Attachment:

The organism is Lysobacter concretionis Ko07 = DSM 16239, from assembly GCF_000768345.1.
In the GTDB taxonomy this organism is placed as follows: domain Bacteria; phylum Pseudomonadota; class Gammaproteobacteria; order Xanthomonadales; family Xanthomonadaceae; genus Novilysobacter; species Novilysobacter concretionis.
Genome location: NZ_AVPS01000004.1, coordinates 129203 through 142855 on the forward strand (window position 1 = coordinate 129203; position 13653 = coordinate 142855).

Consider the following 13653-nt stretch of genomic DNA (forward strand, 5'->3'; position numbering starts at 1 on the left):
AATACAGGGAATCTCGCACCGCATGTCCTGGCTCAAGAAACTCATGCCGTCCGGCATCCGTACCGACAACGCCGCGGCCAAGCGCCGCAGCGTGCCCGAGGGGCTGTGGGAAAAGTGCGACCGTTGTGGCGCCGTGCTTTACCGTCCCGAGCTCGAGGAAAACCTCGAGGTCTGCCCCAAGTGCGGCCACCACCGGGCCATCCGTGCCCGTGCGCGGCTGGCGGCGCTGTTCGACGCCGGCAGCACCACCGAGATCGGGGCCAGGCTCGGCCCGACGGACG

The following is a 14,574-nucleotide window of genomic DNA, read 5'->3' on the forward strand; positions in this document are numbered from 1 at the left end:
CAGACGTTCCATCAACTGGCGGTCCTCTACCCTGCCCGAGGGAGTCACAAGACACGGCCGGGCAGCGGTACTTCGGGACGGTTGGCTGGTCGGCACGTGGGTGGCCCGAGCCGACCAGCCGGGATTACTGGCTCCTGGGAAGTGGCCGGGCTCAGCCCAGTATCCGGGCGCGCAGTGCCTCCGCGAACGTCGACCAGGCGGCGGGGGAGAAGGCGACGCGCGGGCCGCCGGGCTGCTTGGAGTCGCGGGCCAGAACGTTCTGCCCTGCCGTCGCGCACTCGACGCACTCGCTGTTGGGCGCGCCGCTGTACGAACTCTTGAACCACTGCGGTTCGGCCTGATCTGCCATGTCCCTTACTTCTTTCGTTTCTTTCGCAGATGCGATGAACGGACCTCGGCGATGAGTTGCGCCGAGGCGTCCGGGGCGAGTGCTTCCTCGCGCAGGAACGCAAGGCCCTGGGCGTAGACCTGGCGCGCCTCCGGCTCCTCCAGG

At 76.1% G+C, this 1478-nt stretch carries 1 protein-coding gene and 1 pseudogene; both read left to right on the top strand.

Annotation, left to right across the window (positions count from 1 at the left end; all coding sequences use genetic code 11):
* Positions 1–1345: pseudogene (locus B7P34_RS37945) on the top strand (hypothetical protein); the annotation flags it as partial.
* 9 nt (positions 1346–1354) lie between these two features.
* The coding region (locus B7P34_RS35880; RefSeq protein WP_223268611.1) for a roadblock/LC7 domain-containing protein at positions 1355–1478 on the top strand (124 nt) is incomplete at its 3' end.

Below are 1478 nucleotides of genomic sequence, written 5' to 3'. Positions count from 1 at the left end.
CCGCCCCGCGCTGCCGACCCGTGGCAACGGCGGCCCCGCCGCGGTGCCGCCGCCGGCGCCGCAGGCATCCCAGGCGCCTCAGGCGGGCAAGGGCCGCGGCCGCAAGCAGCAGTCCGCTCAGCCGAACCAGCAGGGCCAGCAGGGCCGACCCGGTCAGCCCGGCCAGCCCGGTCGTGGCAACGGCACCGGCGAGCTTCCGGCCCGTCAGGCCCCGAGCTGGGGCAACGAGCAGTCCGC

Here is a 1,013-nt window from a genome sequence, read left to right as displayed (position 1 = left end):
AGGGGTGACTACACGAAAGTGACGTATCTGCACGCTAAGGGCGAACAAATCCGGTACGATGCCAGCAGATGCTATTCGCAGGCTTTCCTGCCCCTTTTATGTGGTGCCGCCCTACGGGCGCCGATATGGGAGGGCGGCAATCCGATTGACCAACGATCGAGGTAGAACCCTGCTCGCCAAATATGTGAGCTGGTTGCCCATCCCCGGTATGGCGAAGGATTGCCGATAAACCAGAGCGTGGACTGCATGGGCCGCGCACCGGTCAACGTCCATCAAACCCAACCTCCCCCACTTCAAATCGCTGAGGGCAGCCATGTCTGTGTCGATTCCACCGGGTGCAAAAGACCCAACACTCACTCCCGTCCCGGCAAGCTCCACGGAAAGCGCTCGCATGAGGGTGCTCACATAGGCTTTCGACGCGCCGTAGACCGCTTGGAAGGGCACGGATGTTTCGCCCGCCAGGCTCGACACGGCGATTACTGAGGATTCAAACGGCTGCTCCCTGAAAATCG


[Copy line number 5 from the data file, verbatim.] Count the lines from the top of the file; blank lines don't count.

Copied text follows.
AATACAGGGAATCTCGCACCGCATGTCCTGGCTCAAGAAACTCATGCCGTCCGGCATCCGTACCGACAACGCCGCGGCCAAGCGCCGCAGCGTGCCCGAGGGGCTGTGGGAAAAGTGCGACCGTTGTGGCGCCGTGCTTTACCGTCCCGAGCTCGAGGAAAACCTCGAGGTCTGCCCCAAGTGCGGCCACCACCGGGCCATCCGTGCCCGTGCGCGGCTGGCGGCGCTGTTCGACGCCGGCAGCACCACCGAGATCGGGGCCAGGCTCGGCCCGACGGACG